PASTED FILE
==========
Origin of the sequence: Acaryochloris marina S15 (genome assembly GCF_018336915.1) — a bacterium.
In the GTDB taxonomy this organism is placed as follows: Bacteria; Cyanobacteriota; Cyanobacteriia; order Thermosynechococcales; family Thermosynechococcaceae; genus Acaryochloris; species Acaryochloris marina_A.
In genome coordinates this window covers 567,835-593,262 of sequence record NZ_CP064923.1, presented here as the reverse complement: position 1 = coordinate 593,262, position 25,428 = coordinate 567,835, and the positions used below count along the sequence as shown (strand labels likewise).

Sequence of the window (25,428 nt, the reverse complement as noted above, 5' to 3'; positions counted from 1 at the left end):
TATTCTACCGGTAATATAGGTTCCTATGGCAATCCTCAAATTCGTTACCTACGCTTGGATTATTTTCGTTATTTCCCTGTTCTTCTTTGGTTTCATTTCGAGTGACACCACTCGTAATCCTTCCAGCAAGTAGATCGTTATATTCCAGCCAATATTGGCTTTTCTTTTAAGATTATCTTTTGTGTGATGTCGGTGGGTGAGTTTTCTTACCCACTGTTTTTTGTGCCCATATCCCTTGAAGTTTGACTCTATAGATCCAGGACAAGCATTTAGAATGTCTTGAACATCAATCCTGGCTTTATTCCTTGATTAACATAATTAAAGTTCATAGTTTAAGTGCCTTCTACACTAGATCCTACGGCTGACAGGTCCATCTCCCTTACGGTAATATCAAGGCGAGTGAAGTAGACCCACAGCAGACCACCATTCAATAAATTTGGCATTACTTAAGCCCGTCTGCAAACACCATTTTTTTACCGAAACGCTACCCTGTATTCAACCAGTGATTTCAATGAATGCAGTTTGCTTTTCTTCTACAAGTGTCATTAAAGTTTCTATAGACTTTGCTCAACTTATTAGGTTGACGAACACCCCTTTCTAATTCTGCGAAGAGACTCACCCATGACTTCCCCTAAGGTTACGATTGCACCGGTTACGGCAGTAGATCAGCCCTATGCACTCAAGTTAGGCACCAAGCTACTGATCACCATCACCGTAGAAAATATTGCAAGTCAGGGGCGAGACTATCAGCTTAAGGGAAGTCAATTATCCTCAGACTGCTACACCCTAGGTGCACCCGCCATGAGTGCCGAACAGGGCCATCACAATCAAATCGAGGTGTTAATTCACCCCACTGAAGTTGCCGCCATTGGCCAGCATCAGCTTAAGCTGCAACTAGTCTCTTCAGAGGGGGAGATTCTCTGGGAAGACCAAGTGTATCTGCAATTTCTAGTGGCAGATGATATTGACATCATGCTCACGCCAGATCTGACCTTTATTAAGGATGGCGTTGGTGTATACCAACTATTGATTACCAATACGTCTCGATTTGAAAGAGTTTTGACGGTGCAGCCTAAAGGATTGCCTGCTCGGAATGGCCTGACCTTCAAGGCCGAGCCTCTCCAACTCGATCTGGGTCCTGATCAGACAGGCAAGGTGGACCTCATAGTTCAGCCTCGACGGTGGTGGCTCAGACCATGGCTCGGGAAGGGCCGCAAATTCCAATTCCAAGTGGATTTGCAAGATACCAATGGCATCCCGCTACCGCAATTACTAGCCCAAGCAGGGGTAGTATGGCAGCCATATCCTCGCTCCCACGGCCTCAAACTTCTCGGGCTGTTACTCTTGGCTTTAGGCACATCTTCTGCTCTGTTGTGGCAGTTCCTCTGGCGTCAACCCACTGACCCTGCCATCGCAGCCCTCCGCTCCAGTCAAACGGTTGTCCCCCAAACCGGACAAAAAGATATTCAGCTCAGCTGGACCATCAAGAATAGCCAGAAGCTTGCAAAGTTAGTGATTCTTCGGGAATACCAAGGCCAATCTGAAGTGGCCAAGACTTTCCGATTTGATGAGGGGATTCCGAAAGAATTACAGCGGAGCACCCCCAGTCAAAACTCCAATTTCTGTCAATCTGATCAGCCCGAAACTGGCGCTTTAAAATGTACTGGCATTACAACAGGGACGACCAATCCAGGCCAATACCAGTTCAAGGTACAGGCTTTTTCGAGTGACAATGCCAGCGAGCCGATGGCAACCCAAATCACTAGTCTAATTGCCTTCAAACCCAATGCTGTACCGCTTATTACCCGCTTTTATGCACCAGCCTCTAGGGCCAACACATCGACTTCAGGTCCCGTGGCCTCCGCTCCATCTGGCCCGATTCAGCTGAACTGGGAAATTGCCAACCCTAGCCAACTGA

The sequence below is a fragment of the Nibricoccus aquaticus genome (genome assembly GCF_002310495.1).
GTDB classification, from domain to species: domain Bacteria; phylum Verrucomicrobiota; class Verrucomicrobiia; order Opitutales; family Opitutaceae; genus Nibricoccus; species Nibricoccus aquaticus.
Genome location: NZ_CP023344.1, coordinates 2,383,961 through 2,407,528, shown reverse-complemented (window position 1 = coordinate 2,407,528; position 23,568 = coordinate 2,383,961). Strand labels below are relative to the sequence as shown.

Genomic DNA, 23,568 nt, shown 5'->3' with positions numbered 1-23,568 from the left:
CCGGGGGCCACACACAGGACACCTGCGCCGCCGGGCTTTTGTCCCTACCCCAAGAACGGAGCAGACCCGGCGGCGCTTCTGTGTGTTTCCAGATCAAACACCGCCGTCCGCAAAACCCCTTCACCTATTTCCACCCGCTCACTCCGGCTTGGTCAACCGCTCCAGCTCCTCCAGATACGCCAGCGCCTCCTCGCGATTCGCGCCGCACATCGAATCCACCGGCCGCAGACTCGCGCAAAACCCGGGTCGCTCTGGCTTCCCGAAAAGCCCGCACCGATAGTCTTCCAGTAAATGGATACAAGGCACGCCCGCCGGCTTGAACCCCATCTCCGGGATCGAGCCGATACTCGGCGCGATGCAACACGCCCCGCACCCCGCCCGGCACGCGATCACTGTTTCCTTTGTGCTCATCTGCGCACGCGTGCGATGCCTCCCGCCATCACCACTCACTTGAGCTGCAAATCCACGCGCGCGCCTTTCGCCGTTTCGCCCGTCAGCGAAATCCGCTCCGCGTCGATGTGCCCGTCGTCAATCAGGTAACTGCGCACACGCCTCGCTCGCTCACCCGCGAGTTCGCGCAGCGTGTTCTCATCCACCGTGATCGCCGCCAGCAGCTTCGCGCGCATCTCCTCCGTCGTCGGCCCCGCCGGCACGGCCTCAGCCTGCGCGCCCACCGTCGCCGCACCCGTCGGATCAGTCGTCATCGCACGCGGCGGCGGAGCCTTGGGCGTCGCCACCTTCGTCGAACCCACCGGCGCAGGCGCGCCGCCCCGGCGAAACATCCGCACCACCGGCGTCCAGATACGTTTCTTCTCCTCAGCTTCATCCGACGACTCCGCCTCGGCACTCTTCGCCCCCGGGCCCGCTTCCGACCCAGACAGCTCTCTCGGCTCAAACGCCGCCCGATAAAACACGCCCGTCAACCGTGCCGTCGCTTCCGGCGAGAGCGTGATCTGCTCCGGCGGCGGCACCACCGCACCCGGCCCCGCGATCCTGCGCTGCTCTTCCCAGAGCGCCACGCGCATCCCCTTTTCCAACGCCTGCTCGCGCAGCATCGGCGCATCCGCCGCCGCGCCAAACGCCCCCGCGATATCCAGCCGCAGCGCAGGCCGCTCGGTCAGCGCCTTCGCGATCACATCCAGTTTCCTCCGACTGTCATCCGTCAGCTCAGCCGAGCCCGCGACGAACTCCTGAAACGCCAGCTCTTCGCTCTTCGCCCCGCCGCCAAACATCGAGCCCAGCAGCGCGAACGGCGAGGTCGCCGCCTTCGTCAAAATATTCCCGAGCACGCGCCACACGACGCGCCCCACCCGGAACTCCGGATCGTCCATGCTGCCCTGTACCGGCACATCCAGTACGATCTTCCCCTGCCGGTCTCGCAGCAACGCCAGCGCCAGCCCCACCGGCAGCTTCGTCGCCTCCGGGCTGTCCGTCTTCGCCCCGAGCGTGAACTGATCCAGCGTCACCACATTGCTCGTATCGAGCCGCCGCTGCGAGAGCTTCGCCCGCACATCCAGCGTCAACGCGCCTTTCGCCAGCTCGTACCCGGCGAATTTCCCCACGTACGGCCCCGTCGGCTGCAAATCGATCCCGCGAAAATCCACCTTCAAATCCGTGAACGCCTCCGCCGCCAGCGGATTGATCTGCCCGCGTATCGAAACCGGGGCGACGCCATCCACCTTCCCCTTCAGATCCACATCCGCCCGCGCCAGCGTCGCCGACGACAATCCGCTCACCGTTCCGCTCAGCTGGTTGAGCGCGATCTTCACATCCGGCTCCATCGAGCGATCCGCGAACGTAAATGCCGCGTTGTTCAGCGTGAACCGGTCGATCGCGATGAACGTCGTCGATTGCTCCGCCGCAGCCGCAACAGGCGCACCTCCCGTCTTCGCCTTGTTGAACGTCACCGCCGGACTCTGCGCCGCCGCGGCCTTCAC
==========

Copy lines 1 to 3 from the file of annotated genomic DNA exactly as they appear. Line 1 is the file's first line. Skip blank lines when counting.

Origin of the sequence: Acaryochloris marina S15 (genome assembly GCF_018336915.1) — a bacterium.
In the GTDB taxonomy this organism is placed as follows: Bacteria; Cyanobacteriota; Cyanobacteriia; order Thermosynechococcales; family Thermosynechococcaceae; genus Acaryochloris; species Acaryochloris marina_A.
In genome coordinates this window covers 567,835-593,262 of sequence record NZ_CP064923.1, presented here as the reverse complement: position 1 = coordinate 593,262, position 25,428 = coordinate 567,835, and the positions used below count along the sequence as shown (strand labels likewise).